It’s been two weeks since the end of National Novel Writing Month; the aches in my arms have just about been Zumba-ed away and my eyes no longer look like last week’s party balloons. (Sally are you sure about that?)
I’m happy to say that I did manage to write 50,000 words, passing the finish line on 27th November. (WOOP!) Despite my assertions earlier in the challenge that I’d keep going until the end of the month regardless, I stopped at a mighty 50,001 (the NaNo website obviously has a kinder word-check: it awarded me 50,069). The cava was promptly cracked.
It’s been an ‘interesting journey’, to say the least. I have slaughtered and merged characters, christened the novel after someone I subsequently abandoned by the kerbside in week three, renamed just about everyone, and realised that one of the three stories I was telling had no place in the narrative at all (but invented a whole new one in a bit of an eureka moment). Keeping up the demanding pace left no time to edit; I had to roll with the ongoing twists and turns of the plot and just keep writing through exasperation, despair and occasional elation.
So, what am I left with? Well, re-reading Louise’s post about ‘tending plots both literary and green’, I would have to say a steaming great pile of manure. However, I’m hopeful that it might, just perhaps, turn out to be the kind of fertile compost from which delicious rhubarb will sprout.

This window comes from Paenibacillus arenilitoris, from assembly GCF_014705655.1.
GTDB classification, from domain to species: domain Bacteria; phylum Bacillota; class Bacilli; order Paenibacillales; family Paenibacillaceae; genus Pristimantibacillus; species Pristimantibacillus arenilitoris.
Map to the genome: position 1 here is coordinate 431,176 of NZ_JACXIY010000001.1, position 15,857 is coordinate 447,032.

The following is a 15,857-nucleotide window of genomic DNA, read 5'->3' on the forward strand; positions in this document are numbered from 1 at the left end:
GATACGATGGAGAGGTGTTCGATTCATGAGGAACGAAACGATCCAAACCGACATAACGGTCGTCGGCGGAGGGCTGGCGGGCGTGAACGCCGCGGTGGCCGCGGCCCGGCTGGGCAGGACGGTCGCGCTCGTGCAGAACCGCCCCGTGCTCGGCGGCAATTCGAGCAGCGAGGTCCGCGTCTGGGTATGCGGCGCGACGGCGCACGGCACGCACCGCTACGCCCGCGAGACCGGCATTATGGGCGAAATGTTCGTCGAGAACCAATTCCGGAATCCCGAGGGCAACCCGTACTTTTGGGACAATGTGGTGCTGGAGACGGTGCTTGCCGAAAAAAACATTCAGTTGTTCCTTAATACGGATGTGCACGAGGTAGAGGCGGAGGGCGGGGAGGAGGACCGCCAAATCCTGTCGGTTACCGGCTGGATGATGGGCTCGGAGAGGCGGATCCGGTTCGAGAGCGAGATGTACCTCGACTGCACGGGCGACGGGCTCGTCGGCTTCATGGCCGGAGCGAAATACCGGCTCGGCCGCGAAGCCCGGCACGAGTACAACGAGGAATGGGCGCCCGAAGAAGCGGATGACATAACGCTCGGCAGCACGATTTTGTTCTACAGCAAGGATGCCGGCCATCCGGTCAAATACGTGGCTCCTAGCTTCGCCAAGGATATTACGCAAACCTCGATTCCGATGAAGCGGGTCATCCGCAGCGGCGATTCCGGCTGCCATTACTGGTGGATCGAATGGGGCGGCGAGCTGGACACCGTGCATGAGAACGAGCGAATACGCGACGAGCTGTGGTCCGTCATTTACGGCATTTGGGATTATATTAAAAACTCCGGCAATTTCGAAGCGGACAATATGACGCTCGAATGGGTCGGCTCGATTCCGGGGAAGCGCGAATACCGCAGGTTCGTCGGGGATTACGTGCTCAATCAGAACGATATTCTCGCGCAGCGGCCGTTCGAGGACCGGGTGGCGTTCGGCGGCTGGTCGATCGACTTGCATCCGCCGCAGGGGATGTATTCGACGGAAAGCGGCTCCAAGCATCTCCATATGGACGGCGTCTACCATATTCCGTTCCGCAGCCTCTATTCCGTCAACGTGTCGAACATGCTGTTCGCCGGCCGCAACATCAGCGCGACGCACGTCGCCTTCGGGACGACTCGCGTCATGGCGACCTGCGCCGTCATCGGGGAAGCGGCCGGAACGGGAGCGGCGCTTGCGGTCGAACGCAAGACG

Yes, it turns out there was only one storyline which had anything like its own momentum, one appeared out of nowhere but I have no idea how to put meat on its bones, and one is so boring even I didn’t want to write it.
But … these are problems to work on. Rather than wandering around trying to come up with a ‘big idea’, I have loads of little ideas to ponder when doing the shopping, digging the allotment, writing more sensible things. At the moment I’m letting it all rot down a bit in my mind (and bulk-buying boxed toiletries and novelty jumpers), but come the New Year I’ll get my literary wellies back on and get grappling. Was it worthwhile? I’ll tell you when I see what’s grown in the spring … 😉